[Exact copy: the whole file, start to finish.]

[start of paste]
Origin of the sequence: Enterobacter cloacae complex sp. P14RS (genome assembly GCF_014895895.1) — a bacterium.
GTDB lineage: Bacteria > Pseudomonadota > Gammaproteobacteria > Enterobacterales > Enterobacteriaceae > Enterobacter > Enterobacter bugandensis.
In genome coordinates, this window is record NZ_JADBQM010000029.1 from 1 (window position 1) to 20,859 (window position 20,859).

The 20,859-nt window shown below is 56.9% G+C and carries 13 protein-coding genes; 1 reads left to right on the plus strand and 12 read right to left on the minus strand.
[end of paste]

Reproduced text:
Origin of the sequence: Enterobacter cloacae complex sp. P14RS (genome assembly GCF_014895895.1) — a bacterium.
GTDB lineage: Bacteria > Pseudomonadota > Gammaproteobacteria > Enterobacterales > Enterobacteriaceae > Enterobacter > Enterobacter bugandensis.
In genome coordinates, this window is record NZ_JADBQM010000029.1 from 1 (window position 1) to 20,859 (window position 20,859).

The 20,859-nt window shown below is 56.9% G+C and carries 13 protein-coding genes; 1 reads left to right on the plus strand and 12 read right to left on the minus strand.